3D-printed ‘invisible’ fibres can sense breath, sound, and biological cells

Fibre sensor attached to a face covering detects human breath with high sensitivity and responsiveness  Credit: Andy Wang

From capturing your breath to guiding biological cell movements, 3D printing of tiny, transparent conducting fibres could be used to make devices which can ‘smell, hear and touch’ – making it particularly useful for health monitoring, Internet of Things and biosensing applications.

Researchers from the University of Cambridge used 3D printing, also known as additive manufacturing, techniques to make electronic fibres, each 100 times thinner than a human hair, creating sensors beyond the capabilities of conventional film-based devices.

The fibre printing technique, reported in the journal Science Advances, can be used to make non-contact, wearable, portable respiratory sensors. These printed sensors are high-sensitivity, low-cost and can be attached to a mobile phone to collect breath pattern information, sound and images at the same time.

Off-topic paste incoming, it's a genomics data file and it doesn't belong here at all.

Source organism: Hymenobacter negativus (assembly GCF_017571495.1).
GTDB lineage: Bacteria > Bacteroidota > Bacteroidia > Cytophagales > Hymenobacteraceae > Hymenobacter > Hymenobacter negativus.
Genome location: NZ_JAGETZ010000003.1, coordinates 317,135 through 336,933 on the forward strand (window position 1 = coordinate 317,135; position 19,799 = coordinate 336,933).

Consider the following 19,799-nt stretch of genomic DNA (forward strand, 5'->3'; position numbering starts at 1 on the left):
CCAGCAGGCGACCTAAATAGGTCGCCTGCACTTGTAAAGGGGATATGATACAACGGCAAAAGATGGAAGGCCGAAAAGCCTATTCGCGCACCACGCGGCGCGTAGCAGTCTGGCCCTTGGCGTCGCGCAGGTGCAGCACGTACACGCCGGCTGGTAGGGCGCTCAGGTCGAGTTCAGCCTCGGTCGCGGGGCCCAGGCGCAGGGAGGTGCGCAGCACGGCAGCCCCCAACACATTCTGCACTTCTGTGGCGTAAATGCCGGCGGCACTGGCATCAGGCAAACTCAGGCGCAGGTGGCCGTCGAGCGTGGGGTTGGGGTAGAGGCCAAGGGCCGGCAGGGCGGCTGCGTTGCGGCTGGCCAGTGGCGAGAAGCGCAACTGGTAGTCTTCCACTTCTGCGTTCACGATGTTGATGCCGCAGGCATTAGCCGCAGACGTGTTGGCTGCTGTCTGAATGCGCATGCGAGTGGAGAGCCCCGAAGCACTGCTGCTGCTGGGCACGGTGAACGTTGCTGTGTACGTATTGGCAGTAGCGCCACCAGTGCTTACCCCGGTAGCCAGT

First author Andy Wang, a PhD student from Cambridge’s Department of Engineering, used the fibre sensor to test the amount of breath moisture leaked through his face covering, for respiratory conditions such as normal breathing, rapid breathing, and simulated coughing. The fibre sensors significantly outperformed comparable commercial sensors, especially in monitoring rapid breathing, which replicates shortness of breath.

While the fibre sensor has not been designed to detect viral particles, since scientific evidence increasingly points to the fact that viral particles such as coronavirus can be transmitted through respiratory droplets and aerosols, measuring the amount and direction of breath moisture that leaks through different types of face coverings could act an indicator in the protection ‘weak’ points.  

The team found that most leakage from fabric or surgical masks comes from the front, especially during coughing, while most leakage from N95 masks comes from the top and sides with tight fittings. Nonetheless, both types of face masks, when worn properly, help to weaken the flow of exhaled breath.

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Image: Fibre sensor attached to a face covering detects human breath with high sensitivity and responsiveness

Credit: Andy Wang

Reproduced courtesy of the University of Cambridge


The University of Cambridge is acknowledged as one of the world's leading higher education and research institutions. The University was instrumental in the formation of the Cambridge Network and its Vice- Chancellor, Professor Stephen Toope, is also the President of the Cambridge Network.

University of Cambridge (cam.ac.uk)